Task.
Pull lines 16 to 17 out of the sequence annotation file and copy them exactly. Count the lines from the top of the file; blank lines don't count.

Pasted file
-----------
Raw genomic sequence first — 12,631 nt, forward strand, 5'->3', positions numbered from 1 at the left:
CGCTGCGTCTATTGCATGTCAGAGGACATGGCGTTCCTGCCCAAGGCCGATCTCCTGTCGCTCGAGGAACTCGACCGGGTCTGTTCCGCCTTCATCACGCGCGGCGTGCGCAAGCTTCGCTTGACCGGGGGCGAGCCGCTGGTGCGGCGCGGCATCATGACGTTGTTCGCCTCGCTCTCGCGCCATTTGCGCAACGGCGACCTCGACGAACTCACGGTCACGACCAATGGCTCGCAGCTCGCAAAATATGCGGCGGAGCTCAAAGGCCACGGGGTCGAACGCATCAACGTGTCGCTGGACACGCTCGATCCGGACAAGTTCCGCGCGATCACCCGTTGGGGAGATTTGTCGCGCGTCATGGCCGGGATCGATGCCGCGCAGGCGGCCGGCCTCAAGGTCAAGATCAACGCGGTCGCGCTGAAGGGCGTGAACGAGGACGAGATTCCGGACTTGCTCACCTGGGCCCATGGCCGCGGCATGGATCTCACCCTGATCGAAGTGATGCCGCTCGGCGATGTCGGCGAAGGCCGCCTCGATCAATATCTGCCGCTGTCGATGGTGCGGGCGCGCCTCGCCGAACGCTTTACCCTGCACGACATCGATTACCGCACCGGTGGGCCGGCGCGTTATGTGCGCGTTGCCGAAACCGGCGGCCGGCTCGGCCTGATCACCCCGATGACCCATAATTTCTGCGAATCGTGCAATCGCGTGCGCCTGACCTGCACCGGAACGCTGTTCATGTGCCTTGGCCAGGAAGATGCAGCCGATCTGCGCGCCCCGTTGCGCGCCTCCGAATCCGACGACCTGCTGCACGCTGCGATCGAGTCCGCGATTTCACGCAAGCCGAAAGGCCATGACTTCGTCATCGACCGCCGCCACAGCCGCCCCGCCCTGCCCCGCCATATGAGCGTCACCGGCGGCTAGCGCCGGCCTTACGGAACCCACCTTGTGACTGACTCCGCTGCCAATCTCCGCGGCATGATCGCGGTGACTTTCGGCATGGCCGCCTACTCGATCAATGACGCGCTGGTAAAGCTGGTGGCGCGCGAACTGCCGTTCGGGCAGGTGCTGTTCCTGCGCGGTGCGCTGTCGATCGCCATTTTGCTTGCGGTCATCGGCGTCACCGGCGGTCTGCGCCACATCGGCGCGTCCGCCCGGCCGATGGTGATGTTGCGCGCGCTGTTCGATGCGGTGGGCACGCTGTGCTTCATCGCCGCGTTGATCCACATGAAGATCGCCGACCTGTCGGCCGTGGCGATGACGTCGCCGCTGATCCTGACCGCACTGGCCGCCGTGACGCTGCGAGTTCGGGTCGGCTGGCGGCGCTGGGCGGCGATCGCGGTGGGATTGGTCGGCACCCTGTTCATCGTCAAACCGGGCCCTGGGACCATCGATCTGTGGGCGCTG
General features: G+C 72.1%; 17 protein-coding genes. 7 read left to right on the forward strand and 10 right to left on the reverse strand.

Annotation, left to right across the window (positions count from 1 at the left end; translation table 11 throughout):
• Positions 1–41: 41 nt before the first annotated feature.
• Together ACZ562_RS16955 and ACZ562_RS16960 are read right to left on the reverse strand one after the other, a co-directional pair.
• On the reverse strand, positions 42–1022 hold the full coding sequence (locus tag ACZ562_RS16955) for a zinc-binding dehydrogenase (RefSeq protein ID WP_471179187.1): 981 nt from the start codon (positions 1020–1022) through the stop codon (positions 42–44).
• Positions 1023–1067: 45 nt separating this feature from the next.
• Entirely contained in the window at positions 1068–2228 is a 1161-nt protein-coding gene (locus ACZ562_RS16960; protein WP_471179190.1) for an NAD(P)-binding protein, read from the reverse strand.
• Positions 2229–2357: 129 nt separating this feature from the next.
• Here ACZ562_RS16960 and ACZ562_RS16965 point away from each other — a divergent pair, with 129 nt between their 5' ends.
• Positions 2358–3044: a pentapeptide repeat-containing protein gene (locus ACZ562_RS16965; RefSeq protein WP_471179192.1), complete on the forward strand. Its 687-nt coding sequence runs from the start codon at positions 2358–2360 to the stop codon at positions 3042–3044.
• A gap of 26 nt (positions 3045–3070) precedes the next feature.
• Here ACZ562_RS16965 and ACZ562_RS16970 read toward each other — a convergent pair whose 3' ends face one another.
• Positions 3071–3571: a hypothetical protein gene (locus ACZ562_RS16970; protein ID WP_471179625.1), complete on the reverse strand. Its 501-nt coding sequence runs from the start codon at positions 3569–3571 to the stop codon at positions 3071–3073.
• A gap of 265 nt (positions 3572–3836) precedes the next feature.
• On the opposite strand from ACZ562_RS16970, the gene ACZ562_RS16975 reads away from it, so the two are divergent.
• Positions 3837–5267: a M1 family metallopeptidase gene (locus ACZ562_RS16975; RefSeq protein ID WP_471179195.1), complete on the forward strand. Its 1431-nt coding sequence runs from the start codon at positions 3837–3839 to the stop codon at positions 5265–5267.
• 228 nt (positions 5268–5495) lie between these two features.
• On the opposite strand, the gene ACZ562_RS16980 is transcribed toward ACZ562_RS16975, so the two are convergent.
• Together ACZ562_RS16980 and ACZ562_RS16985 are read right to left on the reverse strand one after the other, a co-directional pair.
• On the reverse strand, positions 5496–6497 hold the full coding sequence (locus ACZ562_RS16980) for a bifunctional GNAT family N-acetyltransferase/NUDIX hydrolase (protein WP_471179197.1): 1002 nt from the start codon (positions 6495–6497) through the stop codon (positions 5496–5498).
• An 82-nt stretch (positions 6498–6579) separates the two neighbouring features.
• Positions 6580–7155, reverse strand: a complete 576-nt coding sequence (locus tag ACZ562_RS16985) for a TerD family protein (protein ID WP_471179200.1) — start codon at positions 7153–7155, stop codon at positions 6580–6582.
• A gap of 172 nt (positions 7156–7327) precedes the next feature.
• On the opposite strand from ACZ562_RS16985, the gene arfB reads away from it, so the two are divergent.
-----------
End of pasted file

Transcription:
• A gap of 265 nt (positions 3572–3836) precedes the next feature.
• On the opposite strand from ACZ562_RS16970, the gene ACZ562_RS16975 reads away from it, so the two are divergent.